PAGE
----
Nokia Siemens CEO Slams 'Silly Pricing'
Talking to Light Reading briefly at a media and industry analyst event held at London's Globe Theatre Tuesday, Beresford-Wylie spoke of the "silly pricing" that has made some deals in high-growth emerging markets, such as India, untenable. (See Nokia Siemens Gets Ruthless on R&D Focus and Rouanne Has Ericsson in His Sights.)
NSN last year walked away from a GSM equipment deal with Indian operator Bharat Sanchar Nigam Ltd. (BSNL) because the price per line dropped below the vendor's breakeven level. (See Upheaval in India's Mobile Market and Nokia-Siemens Balks at BSNL Contract.)
Beresford-Wylie says such low prices are typical of a highly competitive situation in an emerging market. "Wherever there is growth you get a greater propensity for irrationality," says the CEO, pictured below. "The BSNL deal, that was last year's example... it was the biggest one. That's why we made such a big noise about it."
He says he wanted to spread the word that the price situation was running out of control, but that "you can't just go calling up your rivals to talk about it, so... [our statements were] for our customers to hear, and our employees, to know that we are focused on profitability. Our noise got equal attention from rivals, customers, and employees. That sort of pricing is destroying value, and the operators in India are making good margins, even if the ARPUs are low."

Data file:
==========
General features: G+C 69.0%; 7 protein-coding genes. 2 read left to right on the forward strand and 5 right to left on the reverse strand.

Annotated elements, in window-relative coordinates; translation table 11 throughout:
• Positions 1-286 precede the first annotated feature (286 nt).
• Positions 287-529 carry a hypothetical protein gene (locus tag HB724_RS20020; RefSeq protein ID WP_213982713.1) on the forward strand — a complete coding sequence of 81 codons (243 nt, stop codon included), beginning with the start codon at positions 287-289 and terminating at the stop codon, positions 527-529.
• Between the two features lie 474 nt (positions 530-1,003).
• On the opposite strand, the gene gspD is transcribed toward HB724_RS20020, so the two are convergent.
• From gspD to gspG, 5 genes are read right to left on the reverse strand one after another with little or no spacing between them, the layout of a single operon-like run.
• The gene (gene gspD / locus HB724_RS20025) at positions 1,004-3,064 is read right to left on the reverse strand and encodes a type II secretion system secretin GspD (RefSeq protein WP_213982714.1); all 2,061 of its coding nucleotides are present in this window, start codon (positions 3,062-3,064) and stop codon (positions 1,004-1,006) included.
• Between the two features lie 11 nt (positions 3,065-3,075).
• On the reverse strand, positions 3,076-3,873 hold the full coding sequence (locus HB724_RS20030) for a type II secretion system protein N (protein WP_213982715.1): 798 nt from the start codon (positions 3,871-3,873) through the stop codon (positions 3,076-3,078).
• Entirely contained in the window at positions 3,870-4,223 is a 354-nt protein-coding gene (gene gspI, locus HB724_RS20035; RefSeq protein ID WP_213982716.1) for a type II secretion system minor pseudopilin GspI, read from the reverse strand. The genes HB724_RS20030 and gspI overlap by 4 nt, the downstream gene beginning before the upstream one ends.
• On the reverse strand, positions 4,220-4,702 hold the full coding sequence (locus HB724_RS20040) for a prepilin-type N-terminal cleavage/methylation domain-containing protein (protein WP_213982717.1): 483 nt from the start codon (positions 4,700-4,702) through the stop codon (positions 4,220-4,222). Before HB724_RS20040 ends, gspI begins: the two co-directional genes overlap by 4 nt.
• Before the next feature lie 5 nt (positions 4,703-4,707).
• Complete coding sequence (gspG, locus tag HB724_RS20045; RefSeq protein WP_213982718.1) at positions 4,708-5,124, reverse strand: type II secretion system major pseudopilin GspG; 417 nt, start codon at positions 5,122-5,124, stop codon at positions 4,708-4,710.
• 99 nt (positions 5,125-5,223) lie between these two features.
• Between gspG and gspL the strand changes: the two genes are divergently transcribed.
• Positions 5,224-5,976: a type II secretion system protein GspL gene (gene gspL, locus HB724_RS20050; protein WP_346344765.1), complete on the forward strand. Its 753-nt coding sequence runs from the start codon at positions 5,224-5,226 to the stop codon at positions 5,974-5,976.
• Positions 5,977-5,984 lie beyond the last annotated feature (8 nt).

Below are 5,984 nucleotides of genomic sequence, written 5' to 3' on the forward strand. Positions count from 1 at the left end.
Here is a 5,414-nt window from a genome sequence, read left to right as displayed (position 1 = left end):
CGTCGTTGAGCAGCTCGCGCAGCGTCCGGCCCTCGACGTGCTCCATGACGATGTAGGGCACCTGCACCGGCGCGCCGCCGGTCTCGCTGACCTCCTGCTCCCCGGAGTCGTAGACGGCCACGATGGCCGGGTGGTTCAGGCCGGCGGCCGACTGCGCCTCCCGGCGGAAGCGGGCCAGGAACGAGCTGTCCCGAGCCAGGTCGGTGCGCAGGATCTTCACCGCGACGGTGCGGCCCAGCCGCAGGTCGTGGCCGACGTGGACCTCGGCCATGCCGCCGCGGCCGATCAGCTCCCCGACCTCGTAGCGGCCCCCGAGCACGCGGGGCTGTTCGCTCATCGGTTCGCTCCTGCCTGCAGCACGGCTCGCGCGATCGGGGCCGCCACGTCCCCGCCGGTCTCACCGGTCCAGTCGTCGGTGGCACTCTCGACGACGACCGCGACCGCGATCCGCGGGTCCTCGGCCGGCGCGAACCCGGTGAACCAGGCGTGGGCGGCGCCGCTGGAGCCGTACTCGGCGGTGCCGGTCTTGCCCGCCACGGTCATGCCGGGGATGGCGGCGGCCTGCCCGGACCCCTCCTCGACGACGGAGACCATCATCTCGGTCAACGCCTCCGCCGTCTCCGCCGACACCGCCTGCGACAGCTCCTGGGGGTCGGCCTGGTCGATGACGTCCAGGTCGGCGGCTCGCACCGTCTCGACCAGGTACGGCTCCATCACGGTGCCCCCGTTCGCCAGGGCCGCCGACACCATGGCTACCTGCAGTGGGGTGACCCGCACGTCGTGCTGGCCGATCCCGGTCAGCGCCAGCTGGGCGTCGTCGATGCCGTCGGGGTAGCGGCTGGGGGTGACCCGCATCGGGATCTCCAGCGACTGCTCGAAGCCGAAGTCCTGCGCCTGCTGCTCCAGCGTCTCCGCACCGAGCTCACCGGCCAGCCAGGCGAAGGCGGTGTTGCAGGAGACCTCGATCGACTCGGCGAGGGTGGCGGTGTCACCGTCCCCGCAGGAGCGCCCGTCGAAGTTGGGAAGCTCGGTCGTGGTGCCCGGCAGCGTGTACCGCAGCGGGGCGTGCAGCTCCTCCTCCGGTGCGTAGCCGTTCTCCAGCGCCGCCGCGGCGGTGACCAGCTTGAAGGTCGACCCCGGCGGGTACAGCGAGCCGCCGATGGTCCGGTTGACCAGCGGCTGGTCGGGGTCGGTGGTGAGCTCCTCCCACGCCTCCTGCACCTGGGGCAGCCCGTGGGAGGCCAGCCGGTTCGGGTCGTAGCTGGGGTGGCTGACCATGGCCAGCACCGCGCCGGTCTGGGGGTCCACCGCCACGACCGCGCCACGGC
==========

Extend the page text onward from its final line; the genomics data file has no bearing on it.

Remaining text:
Since then, the pricing of mobile infrastructure deals has improved. "There is less irrationality, but there are some in the market that are still irrational, and that's for their own reasons –- trying to build market share," he avers, declining to confirm that he is referring to Chinese rivals Huawei Technologies Co. Ltd. and ZTE Corp. (Shenzhen: 000063; Hong Kong: 0763).
But that doesn't mean the cut-throat pricing has disappeared –- it's just transferred to a different sector. "Now, it's all about managed services. Managed services is a growth pocket, and there is a rush into this area. We have looked at a lot of managed services deals, and there is more widespread irrationality, with silly pricing and terms and conditions."
NSN's policy is to take on deals that are profitable only, and managed services deals are closely scrutinized. "In NSN, pretty much every [managed services] deal comes before the board, because it involves headcount and costs," says the CEO. "I saw details of one deal today, and I was staggered at what a rival had signed up to."
— Ray Le Maistre, Silly News Editor, Light Reading